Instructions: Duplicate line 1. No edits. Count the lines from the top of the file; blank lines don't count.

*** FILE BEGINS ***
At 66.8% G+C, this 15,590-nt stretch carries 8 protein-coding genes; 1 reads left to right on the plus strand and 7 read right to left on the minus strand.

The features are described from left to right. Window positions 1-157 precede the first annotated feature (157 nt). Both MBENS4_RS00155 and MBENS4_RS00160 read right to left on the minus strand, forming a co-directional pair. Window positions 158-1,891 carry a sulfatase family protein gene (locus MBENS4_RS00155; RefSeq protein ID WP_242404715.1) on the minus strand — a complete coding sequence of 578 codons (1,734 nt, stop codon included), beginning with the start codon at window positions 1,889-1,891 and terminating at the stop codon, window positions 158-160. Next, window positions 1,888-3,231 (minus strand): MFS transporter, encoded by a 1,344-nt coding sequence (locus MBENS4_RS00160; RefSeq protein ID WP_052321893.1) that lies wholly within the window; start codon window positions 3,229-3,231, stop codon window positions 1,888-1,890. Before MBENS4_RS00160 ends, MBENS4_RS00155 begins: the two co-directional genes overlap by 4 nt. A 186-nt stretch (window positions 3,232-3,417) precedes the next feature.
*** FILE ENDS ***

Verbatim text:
At 66.8% G+C, this 15,590-nt stretch carries 8 protein-coding genes; 1 reads left to right on the plus strand and 7 read right to left on the minus strand.